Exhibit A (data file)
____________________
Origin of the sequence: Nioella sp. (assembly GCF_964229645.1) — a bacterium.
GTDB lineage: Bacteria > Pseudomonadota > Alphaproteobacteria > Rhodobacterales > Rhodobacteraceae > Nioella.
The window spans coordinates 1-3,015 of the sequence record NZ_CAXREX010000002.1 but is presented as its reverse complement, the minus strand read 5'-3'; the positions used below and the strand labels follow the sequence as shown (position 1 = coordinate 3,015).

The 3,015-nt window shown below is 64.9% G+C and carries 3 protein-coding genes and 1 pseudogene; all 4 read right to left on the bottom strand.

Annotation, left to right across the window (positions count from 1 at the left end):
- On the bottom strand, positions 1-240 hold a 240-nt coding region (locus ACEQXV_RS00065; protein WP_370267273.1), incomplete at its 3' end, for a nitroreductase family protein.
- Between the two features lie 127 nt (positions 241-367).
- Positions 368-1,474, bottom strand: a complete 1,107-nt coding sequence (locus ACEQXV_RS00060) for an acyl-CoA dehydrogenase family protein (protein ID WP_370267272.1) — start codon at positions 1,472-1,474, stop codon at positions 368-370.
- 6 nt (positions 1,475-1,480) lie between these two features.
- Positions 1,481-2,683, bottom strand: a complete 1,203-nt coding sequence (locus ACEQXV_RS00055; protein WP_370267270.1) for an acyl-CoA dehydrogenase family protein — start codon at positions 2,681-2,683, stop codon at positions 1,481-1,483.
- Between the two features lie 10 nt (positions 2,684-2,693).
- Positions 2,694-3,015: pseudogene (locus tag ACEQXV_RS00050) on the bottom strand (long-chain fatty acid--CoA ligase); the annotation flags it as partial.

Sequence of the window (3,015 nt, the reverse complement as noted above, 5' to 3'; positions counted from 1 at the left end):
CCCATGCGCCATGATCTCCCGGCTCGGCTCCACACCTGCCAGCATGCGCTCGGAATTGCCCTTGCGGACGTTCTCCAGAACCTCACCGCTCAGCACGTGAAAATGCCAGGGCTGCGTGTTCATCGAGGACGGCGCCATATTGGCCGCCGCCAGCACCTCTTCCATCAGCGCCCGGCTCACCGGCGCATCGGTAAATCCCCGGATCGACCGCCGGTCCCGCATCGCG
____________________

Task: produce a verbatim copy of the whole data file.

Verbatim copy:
Origin of the sequence: Nioella sp. (assembly GCF_964229645.1) — a bacterium.
GTDB lineage: Bacteria > Pseudomonadota > Alphaproteobacteria > Rhodobacterales > Rhodobacteraceae > Nioella.
The window spans coordinates 1-3,015 of the sequence record NZ_CAXREX010000002.1 but is presented as its reverse complement, the minus strand read 5'-3'; the positions used below and the strand labels follow the sequence as shown (position 1 = coordinate 3,015).

The 3,015-nt window shown below is 64.9% G+C and carries 3 protein-coding genes and 1 pseudogene; all 4 read right to left on the bottom strand.

Annotation, left to right across the window (positions count from 1 at the left end):
- On the bottom strand, positions 1-240 hold a 240-nt coding region (locus ACEQXV_RS00065; protein WP_370267273.1), incomplete at its 3' end, for a nitroreductase family protein.
- Between the two features lie 127 nt (positions 241-367).
- Positions 368-1,474, bottom strand: a complete 1,107-nt coding sequence (locus ACEQXV_RS00060) for an acyl-CoA dehydrogenase family protein (protein ID WP_370267272.1) — start codon at positions 1,472-1,474, stop codon at positions 368-370.
- 6 nt (positions 1,475-1,480) lie between these two features.
- Positions 1,481-2,683, bottom strand: a complete 1,203-nt coding sequence (locus ACEQXV_RS00055; protein WP_370267270.1) for an acyl-CoA dehydrogenase family protein — start codon at positions 2,681-2,683, stop codon at positions 1,481-1,483.
- Between the two features lie 10 nt (positions 2,684-2,693).
- Positions 2,694-3,015: pseudogene (locus tag ACEQXV_RS00050) on the bottom strand (long-chain fatty acid--CoA ligase); the annotation flags it as partial.

Sequence of the window (3,015 nt, the reverse complement as noted above, 5' to 3'; positions counted from 1 at the left end):
CCCATGCGCCATGATCTCCCGGCTCGGCTCCACACCTGCCAGCATGCGCTCGGAATTGCCCTTGCGGACGTTCTCCAGAACCTCACCGCTCAGCACGTGAAAATGCCAGGGCTGCGTGTTCATCGAGGACGGCGCCATATTGGCCGCCGCCAGCACCTCTTCCATCAGCGCCCGGCTCACCGGCGCATCGGTAAATCCCCGGATCGACCGCCGGTCCCGCATCGCG